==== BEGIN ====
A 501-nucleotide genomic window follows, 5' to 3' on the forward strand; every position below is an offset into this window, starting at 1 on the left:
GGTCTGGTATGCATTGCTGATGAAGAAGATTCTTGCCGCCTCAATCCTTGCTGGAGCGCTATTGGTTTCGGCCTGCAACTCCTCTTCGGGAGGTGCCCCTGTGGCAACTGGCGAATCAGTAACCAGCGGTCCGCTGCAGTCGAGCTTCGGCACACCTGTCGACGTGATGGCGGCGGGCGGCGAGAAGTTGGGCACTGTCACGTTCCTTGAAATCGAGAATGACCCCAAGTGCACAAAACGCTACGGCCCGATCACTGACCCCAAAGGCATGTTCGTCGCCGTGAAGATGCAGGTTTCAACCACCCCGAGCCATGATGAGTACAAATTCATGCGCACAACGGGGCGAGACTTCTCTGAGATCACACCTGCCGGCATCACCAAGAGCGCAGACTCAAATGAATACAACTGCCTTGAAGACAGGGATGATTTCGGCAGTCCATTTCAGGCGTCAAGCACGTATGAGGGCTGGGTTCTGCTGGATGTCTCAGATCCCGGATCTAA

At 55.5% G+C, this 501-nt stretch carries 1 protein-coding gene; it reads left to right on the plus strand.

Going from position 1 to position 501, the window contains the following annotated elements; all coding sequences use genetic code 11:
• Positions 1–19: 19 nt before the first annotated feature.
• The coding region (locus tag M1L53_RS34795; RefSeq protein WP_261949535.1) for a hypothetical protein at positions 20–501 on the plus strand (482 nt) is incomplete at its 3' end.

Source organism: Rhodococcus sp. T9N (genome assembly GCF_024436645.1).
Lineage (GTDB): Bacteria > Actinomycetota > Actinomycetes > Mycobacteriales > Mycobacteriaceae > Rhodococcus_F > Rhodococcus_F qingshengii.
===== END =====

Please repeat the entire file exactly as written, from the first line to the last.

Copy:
A 501-nucleotide genomic window follows, 5' to 3' on the forward strand; every position below is an offset into this window, starting at 1 on the left:
GGTCTGGTATGCATTGCTGATGAAGAAGATTCTTGCCGCCTCAATCCTTGCTGGAGCGCTATTGGTTTCGGCCTGCAACTCCTCTTCGGGAGGTGCCCCTGTGGCAACTGGCGAATCAGTAACCAGCGGTCCGCTGCAGTCGAGCTTCGGCACACCTGTCGACGTGATGGCGGCGGGCGGCGAGAAGTTGGGCACTGTCACGTTCCTTGAAATCGAGAATGACCCCAAGTGCACAAAACGCTACGGCCCGATCACTGACCCCAAAGGCATGTTCGTCGCCGTGAAGATGCAGGTTTCAACCACCCCGAGCCATGATGAGTACAAATTCATGCGCACAACGGGGCGAGACTTCTCTGAGATCACACCTGCCGGCATCACCAAGAGCGCAGACTCAAATGAATACAACTGCCTTGAAGACAGGGATGATTTCGGCAGTCCATTTCAGGCGTCAAGCACGTATGAGGGCTGGGTTCTGCTGGATGTCTCAGATCCCGGATCTAA

At 55.5% G+C, this 501-nt stretch carries 1 protein-coding gene; it reads left to right on the plus strand.

Going from position 1 to position 501, the window contains the following annotated elements; all coding sequences use genetic code 11:
• Positions 1–19: 19 nt before the first annotated feature.
• The coding region (locus tag M1L53_RS34795; RefSeq protein WP_261949535.1) for a hypothetical protein at positions 20–501 on the plus strand (482 nt) is incomplete at its 3' end.

Source organism: Rhodococcus sp. T9N (genome assembly GCF_024436645.1).
Lineage (GTDB): Bacteria > Actinomycetota > Actinomycetes > Mycobacteriales > Mycobacteriaceae > Rhodococcus_F > Rhodococcus_F qingshengii.